Regardless, historically high food prices could be the new normal for UK retailers but also their European counterparts, warn Rabobank analysts. We speak to RaboResearch Food & Agribusiness’ senior analyst for consumer foods Maria Castroviejo, and dairy analyst Richard Scheper, about what is causing these elevated food prices and how long they might continue.Security tags on butter and cheese have baffled UK shoppers, but polling suggests Brits stole around £500M (US$595M) worth of everyday goods in 2021 (Image credit: @CharIieBennett/@Celeste_Tam42/Twitter).

Input prices force renegotiations
There are several reasons why food prices have skyrocketed, starting with the logistical and labor disruptions caused by the COVID-19 pandemic, notes Castroviejo. Supply chain upheaval was exacerbated in March 2021 when the Suez Canal was blocked for six days after the grounding of the Ever Given container ship.

“We also had energy prices already going up, grain prices going up, and the impact of droughts, so all input prices were already escalating last year,” she explains. “This triggered producers to bring increased prices to the retailers but, typically, these price negotiations take place twice a year, so the price increases started to be seen in retail shops toward the last quarter and this year.”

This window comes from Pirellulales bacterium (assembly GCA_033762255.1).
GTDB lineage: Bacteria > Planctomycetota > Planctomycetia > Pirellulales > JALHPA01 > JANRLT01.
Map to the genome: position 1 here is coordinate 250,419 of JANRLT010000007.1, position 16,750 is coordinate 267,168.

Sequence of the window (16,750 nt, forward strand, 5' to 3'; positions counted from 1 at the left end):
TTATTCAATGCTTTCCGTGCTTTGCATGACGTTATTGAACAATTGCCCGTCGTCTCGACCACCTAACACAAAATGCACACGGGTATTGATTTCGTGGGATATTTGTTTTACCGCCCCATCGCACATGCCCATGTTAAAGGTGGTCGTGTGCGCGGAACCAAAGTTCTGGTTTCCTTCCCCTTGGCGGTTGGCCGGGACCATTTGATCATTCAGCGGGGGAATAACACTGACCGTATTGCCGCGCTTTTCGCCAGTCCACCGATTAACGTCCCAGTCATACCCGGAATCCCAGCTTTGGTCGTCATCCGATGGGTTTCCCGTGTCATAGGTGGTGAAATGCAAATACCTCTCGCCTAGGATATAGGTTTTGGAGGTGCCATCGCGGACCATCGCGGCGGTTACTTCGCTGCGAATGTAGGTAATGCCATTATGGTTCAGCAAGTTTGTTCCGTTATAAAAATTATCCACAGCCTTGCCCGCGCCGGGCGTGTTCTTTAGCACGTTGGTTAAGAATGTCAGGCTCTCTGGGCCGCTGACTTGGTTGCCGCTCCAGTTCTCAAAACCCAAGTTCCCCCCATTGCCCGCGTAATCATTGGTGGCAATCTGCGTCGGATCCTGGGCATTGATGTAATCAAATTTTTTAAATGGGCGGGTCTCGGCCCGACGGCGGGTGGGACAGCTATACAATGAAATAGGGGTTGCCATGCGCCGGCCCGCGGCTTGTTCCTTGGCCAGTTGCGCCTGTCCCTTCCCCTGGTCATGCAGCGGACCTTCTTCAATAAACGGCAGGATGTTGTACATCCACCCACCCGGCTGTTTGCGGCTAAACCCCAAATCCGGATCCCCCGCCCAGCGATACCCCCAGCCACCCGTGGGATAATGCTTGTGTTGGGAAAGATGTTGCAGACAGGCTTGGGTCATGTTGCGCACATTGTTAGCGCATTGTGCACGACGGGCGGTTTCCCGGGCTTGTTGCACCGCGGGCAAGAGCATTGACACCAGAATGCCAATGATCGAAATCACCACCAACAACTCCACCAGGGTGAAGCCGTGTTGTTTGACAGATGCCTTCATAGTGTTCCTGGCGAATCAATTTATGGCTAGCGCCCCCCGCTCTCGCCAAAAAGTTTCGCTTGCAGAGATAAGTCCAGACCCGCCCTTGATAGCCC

Since the turn of the year, Castroviejo says producers have increasingly looked to renegotiate prices with retailers as their costs head toward a breaking point. “We are seeing second and third waves of negotiations for much shorter terms, for all products, almost every month,” she tells FoodIngredientsFirst.The COVID-19 pandemic, Russo-Ukrainian War and other geopolitical uncertainties have taken European inflation to record highs.

Ukraine war fans flames
At the end of February, the war in Ukraine pushed the prices of grain and other commodities even higher. However, Scheper explains that the war’s worst impacts on the food industry have been largely indirect.

“Trade flows are really limited – there have been agro-bans in place since August 2014, impacting most large trade flows to Russia, so there was a big hit back then for EU cheese exports. Ukraine itself was a growing export destination because of the agreement that was put in place in 2017,” he says.